Fast forward to 2020 with Jim Hansbauer, Ben Lindenberger and Chad Wieland recording the song using today’s digital technology. The structure of the song was edited and the lyrics were also modified from the original version. The tune was recorded digitally using a digital audio workstation (DAW) called Reaper. The recording took place over several session and in multiple locations. One interesting location was a large warehouse that was converted into a temporary recording studio. The main guitar tracks took advantage of the large room to capture some natural room reverberations.
After all the basic tracks were recorded, the tracks were sent to Dave Voight for mixing and polishing (done in ProTools). And 26 years later, Dave worked on the same song using his own recording studio. Samples of the tune “then and now” are below:
THEN: Here is a short sample of the tune recorded in 1994
NOW: Here is a short sample of the tune recorded in 2020
The newly recorded (and released) version of the song is available for purchase anywhere you purchase music. It is also available on all streaming services. Lastly, you can stream the song free on SoundCloud.
If you are interested in contacting The Recording Workshop, click here.
For the album “In The Air”, we had a number of tunes that needed orchestrations. In fact, the song “Steppin on Floor Meat” is primarily an orchestral tune. Hiring and recording with an actual orchestra is extremely expensive. But that’s where the amazing folks at Spitfire Audio come in. They have meticulously sampled every orchestral instrument at London’s famous Maida Vale Studios — home of the BBCSO, and host to The Beatles, Hendrix and Bowie. Check out there amazing product by clicking HERE. This essentially enabled us to play every part using a digital keyboard.
We used this product to write and record all the parts. Each section had to be written and performed on the keyboard. Then the various articulations (ways a note can be played) were chosen/performed to achieve the most realistic and natural sounding performance.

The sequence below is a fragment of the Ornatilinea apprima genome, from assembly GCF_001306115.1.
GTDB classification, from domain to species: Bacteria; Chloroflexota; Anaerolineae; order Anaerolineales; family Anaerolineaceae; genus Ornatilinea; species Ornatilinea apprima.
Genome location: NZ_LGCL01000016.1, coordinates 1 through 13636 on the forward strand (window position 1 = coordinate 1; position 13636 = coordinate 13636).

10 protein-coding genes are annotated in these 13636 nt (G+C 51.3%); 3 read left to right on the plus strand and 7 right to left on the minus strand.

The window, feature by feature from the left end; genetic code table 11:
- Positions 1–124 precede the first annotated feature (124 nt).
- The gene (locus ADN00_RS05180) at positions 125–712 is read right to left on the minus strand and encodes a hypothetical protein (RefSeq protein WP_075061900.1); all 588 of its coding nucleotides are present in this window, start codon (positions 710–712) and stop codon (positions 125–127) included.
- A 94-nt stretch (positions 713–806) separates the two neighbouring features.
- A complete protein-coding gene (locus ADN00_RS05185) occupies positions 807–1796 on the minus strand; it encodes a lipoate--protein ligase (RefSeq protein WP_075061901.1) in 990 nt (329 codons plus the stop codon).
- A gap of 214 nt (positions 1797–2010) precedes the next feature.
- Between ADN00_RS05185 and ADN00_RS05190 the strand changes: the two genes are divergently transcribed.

Each of the “rows” above represent a section of the orchestra. The dots and dashes are the performed notes that are triggering the BBC orchestra!!
So yea…we get to say we played with the BBC Orchestra. 🙂
Play “Steppin on Floor Meat” on your favorite platform below
According to Nielsen, listeners streamed enough music between January and the beginning of July that total audio consumption (of which streaming represents 85%) was up nearly 10 points over 2019 for the year so far. This is a good thing for artists with large back catalogs.
Yet many artists delayed releasing new music during the pandemic. Touring is the main revenue source for an artist. Touring is also the traditional way artists support and promote their new releases.
With live performances no longer an option, you might think that artists would be more active with writing and recording. There is evidence to suggest that is happening. But if artists are recording new music they certainly are not releasing music at the same pace. This is likely due to the conventional approach the music industry uses to release new music.
That said, it could also be because artists aren’t getting the same inspirations. Or they don’t know what will “connect” in these strange times. But the most likely reason is that artists can’t easily record and be socially distanced. That has certainly affected our recording process.
Whatever the reason, there is likely a large backlog of new material that will be released in 2021.
From our perspective (Soul Pigeon), we have quite a few songs that are almost finished and we can’t wait to release them. We definitely have been challenged to do it safely and that has slowed the process.
In 2019, I wrote a song called “Bound”. My original concept was that when you are young you believe you can only accomplish your goals by being dedicated to a destination. You have to strive to reach a specific goal and, in doing so, you are “bound” to get there.